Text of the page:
• Comprehensive Plan Evaluation and Appraisal Report completed/public hearings held/report approved by elected body/and transmitted by state deadline.

Administrative-type planning agency measures we have used:

  • Percentage of meetings where a quorum of planning commissioners was present to conduct business.
  • Percentage of time that agenda packets were mailed out per the published standard of one week prior to the meeting.
  • Planning Commission bylaws and policies and staff procedures are published, accurate and current.

The Planning Commission website is www.theplanningcommission.org. I hope this will be of assistance, and I would be glad to answer any questions Ms. Anderson might have.

Barbara L. Leiby
Hillsborough County City-County Planning Commission

EarthCAT, at www.earthcat.org/workbook.php provides links (in the appendices, page 197) to other community websites that focus on a) sustainability, b) indicators, and/or c) implementing the long-term vision of the community.

Redmond is working toward establishing a community indicators program, the purpose of which is to assess the extent to which Redmond is meeting its goals as laid out in its recently updated Comprehensive Plan, and as specified through Plan policies. The indicators are not relevant to only long-range planning, but to the city as a whole, although the Comprehensive Planning Division is taking the lead in developing the program. We are choosing indicators that will change over time and give a comprehensive snapshop of Redmond as time goes on. Draft examples include:

  • Streamwater quality (goal: protect and enhance the quality of the natural environment).
  • Access to parks (goal: abundance of parks, open space).
  • Innovative housing units created (goals: emphasize choices in housing, transportation, stores and services).
  • Employment growth (goals: maintain a strong and diverse ecomony).
  • Performing arts opportunities (goal: promote a variety of community gathering places and diverse cultural opportunities).
  • Sidewalk miles (goal: safe and environmentally friendly transportation connections).
  • Neighborhood Matching Fund grants (goal: remain a community of good neighbors).

Also see Kirkland's updated Comprehensive Plan for a listing of implementation items relevant to long-range planning.

Contact Lori Peckol (lpeckol@redmond. gov); 425-556-2411 or me for more information.

Jeff Churchill
Redmond, WA

I'd like to share some thoughts in regard to the question from Washington about long-range plan measures. In Florida, there is a requirement for what is called an Evaluation and Appraisal Report, or EAR, performed every five to seven years to evaluate if the long-range plan objectives are being implemented, if they reflect recent changes mandated by new legislation and if not, what needs to be changed, and other issues like tracking where development actually got approved versus where the plan was supposed to encourage the growth to occur, geographically speaking.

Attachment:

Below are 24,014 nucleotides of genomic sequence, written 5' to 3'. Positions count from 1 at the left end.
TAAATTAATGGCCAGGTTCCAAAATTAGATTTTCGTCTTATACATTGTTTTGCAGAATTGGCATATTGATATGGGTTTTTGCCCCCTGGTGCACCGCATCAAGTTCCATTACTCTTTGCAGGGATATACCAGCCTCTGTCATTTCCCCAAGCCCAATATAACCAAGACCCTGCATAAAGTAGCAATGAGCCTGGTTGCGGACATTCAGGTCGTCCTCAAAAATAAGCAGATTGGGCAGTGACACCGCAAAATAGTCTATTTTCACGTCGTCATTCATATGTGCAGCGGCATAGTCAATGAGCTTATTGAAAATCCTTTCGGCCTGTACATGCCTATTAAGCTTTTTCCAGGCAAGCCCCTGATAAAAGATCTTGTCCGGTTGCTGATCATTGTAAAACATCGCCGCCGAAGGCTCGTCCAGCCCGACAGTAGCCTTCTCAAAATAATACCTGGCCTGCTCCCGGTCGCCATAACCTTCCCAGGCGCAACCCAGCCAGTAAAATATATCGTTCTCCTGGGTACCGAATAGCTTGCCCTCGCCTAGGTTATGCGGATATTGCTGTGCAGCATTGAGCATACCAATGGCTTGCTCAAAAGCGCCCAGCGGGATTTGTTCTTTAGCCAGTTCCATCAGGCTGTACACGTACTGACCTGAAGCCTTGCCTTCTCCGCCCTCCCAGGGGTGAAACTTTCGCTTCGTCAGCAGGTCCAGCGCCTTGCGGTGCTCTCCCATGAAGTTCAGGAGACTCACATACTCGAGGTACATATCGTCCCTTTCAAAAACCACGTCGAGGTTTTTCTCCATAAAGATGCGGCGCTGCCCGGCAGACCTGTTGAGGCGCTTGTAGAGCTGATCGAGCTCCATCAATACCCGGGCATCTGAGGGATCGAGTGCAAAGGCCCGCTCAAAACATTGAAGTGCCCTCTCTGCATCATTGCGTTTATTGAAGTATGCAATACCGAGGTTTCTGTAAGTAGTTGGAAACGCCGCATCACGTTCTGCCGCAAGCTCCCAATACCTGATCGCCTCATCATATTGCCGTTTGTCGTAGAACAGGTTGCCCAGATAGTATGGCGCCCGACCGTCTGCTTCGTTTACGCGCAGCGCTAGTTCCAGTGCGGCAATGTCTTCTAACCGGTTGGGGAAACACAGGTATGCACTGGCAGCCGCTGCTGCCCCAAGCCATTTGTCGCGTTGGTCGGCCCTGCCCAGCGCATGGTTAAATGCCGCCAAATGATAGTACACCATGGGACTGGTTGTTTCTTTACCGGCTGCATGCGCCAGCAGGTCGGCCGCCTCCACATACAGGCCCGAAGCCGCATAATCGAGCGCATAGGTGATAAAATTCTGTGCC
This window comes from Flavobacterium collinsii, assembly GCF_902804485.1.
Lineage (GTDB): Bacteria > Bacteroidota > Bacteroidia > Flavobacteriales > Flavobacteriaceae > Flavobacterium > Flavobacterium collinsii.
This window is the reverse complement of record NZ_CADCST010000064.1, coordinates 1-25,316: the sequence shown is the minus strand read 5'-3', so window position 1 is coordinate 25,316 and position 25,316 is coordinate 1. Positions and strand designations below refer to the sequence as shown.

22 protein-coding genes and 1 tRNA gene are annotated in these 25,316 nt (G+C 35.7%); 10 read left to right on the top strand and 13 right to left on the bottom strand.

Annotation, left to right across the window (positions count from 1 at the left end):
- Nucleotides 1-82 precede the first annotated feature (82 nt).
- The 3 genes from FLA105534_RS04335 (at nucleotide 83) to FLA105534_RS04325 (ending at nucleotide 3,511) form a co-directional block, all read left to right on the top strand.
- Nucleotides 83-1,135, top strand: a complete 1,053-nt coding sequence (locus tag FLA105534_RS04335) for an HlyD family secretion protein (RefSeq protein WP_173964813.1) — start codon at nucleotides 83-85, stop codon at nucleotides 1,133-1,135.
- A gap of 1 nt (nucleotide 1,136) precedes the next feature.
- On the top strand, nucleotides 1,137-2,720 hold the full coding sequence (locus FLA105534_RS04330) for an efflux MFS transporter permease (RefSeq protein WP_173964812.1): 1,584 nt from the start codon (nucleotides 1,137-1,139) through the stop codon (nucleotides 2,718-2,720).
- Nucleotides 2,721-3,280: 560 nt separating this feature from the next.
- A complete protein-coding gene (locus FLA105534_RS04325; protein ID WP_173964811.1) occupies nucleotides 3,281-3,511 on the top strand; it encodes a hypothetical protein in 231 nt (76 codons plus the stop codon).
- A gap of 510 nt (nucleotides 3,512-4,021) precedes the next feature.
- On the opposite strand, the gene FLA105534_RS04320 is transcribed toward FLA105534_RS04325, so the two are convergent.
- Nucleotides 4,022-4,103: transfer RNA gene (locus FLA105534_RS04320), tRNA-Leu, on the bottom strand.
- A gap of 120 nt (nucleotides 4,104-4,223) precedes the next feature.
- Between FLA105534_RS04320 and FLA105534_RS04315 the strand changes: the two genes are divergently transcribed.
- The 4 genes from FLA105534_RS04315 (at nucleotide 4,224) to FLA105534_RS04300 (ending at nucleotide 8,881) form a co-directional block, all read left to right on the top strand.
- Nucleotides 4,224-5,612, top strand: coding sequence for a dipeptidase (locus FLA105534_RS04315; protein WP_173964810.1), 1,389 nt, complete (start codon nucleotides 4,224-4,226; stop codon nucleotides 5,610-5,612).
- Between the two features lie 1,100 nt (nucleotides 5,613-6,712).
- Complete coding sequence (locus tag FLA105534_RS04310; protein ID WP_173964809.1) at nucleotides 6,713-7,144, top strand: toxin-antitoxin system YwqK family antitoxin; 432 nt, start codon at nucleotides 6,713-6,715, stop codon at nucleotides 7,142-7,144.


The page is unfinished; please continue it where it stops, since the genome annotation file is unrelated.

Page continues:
The EAR requirements are part of Ch. 163, Part II, Florida Statutes, which can be found online. The Florida Department of Community Affairs (FDCA) administers the review of EAR review and the EAR really acts as a platform for the planning agency to build upon for their next ten-year plan update, (i.e., with formal amendments to the plan usually due within a year or so after the EAR).

Aside from this periodic effort, measuring plan outcomes do need to be broken down into manageable pieces such as may be created in a Work Program, which our city has as part of its Certification Program (we are one of two communities in the State certified by the FDCA for comprehensive planning). One of your suggested measures about looking at if the implementing ordinances are in place and up-to-date is key. That is what we call our Land Development Regulations or Code, including zoning standards. If that code is not reflecting standards and regulations that are helping to implement the plan, the evaluation of the Code and what has to be added or changed can be as important or more than what you change in the long-range plan. Lastly, if the community has participated in and adopted a Vision Plan, very popular now in Florida, how well does the Comprehensive/Long-Range Plan reflect that vision? Where it falls short can help you establish the Work Program mentioned above.

Celeste Deardorff
Lakeland Coimmunity, FL